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Fresh Twist on Crudite

Fresh Twist on Crudite

Although you might have fond memories of carrot sticks and Ranch dressing, it might be the last thing you’d serve at a party. That said, it’s the courteous hostess who provides something healthy for those noble guests who prefer raw and crunchy over warm and gooey. So here is how we handle the ho-hum crudite dilemma—with a fresh twist on the dips as well as the dippers.

The first step for a stand out crudite plate is to break free of the carrot-celery-broccoli rut. Sometimes just a twist in vegetable selection is fun: Use all white vegetables (cauliflower, jicama, peeled new potatoes, etc.) for an elegant winter party, or a big bowl with a jumble of whole artichokes for a more rustic feel. You can also use traditional vegetables but present them in a new way:
Cucumber spears instead of coins.
Real baby carrots with stems still attached rather than carrot sticks.
Baby squash instead of spears or coins.

Or mix it up by adding unexpected vegetables:
Lightly steamed asparagus
Sliced fennel
A few whole artichokes, or stacks of artichoke leaves
Long slender green beans
Steamed baby potatoes
Portabello mushroom slivers
Jicama spears
Blanched Brussels sprouts
Belgian endive leaves

Calorie-laden dips based on sour cream and mayonnaise kind of defeat the purpose and are generally bland anyway, so why not try these healthier and vibrant-tasting dips instead?

Walnut Red Pepper Dip
2 fresh roasted red peppers, or 1 8-ounce jar roasted red peppers, rinsed and drained
1 cup fresh bread crumbs (preferably from a whole-wheat baguette)
1 small garlic clove
1/4 teaspoon cumin
1/4 cup walnuts
2 tablespoons olive oil
Salt and pepper to taste

1. Place all ingredients except oil in food processor and puree until almost smooth.
2. Add oil in a slow stream with motor running until thick and smooth. Serve.

Leek And Goat Cheese Dip
2 tablespoons olive oil
2 medium leeks, white and pale-green parts only, thinly sliced
1 16-ounce container low fat Greek yogurt
1 14-ounce log fresh, creamy goat cheese
1 tablespoon chopped cilantro
1 tablespoon chopped fresh flat-leaf parsley
Salt and pepper

1. In a medium saute pan, heat olive oil over medium low heat. Add leeks and saute until soft and translucent, about 5 minutes.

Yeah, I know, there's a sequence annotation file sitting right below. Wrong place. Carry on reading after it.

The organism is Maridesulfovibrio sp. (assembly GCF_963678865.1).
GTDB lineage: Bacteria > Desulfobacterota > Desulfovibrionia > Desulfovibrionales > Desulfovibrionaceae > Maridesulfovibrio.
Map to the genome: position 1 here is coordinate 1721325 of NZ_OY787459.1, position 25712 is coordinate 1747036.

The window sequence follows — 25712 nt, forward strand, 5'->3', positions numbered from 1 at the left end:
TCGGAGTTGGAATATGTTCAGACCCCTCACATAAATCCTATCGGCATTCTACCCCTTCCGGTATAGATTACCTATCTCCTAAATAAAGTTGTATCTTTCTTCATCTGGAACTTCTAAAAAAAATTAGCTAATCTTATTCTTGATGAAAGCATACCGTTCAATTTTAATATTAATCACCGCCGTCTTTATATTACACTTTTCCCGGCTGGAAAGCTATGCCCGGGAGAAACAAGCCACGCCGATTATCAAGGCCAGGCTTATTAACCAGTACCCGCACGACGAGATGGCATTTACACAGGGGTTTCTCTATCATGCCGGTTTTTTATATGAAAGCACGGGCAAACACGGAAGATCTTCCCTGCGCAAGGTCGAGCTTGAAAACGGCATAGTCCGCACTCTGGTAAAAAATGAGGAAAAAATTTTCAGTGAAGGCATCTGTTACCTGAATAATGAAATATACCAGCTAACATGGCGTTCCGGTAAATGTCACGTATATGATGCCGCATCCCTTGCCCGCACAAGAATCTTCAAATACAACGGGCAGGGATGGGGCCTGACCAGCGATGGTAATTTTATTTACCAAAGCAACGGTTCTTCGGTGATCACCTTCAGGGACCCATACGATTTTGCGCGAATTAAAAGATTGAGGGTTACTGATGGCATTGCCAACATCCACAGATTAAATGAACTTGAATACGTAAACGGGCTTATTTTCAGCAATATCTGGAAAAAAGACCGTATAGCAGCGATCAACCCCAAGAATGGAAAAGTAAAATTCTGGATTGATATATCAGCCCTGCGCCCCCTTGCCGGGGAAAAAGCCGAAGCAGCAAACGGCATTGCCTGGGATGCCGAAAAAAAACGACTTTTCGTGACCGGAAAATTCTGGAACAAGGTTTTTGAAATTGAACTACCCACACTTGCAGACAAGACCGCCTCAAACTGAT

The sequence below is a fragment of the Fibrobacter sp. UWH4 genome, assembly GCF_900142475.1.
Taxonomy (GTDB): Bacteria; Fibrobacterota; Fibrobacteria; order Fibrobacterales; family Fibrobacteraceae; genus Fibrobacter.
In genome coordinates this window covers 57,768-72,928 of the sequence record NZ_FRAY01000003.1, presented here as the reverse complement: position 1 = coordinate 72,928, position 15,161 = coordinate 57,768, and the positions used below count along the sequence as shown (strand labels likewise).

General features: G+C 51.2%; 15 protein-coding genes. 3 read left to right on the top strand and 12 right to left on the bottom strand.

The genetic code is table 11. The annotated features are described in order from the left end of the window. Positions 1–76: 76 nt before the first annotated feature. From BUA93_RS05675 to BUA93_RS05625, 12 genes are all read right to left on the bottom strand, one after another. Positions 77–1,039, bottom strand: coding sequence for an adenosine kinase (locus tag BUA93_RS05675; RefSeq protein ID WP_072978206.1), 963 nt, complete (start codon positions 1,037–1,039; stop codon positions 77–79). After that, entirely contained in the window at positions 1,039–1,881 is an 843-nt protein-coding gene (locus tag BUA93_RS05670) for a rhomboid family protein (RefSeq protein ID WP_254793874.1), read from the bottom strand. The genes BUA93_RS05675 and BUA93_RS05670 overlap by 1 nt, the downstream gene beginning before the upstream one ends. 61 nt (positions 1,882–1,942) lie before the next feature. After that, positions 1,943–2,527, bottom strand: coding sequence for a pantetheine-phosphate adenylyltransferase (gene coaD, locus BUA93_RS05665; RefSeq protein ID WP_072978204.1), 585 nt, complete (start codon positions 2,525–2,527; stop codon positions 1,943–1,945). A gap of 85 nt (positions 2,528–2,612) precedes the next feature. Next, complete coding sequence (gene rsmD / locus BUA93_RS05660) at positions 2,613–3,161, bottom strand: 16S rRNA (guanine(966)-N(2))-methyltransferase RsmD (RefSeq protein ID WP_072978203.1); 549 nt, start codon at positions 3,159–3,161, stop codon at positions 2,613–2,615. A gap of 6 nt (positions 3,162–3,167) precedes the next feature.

2. Place yogurt and goat cheese in a medium bowl, and stir until well combined. Add leeks, cilantro, parsley, salt and pepper. Serve.

Roasted Garlic Aioli
1 large bulb of garlic, roasted
2 egg yolks (see note)
1 small lemon, juiced
1/4 cup water
1/4 teaspoon salt
Cayenne pepper to taste
1 1/2 cups extra virgin olive oil

1. Squeeze the garlic out of the roasted garlic bulb and place in a food processor or blender with egg yolks, garlic, lemon juice, water, salt and cayenne pepper. Purée until smooth.
2. With the motor running, add 1 1/2 cups oil in a slow, steady stream and continue processing until emulsified.

Note: If you have concerns about using raw eggs, you can soft boil the eggs first, remove the still-runny yolk and let cool.

Read more: Food, All recipes, Appetizers & Snacks, , , , , , , ,

By the Care2 Green Living Staff

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Annie B. Bond

Annie is a renowned expert in non-toxic and green living. She was named one of the top 20 environmental leaders by Body and Soul Magazine and "the foremost expert on green living." - Body & Soul Magazine, 2009. Learn Annie's latest eco-friendly news on, a website dedicated to healthy and green living.


+ add your own
11:39AM PDT on Oct 14, 2013

thanks for sharing

12:10PM PST on Dec 1, 2010

Try this simple dip instead of the usual cheese-laden fatty spinach/artichoke dip;
In a blender combine one jar of marinated artichoke hearts with as much lightly blanched fresh spinach as will fit and blend until smooth - pour into a serving dish - done! It can be chilled first if it will be out for a while, but room temperature tastes best in my experience, and it rarely lasts long ;-)

6:18AM PST on Feb 25, 2010

Lovely, thanks!

11:44AM PST on Dec 6, 2007

You mentioned steamed asparagus...have you had it raw? It is wonderful if you can find very young slender spears (1/8-1/4 inch thick).

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Disclaimer: The views expressed above are solely those of the author and may not reflect those of
Care2, Inc., its employees or advertisers.

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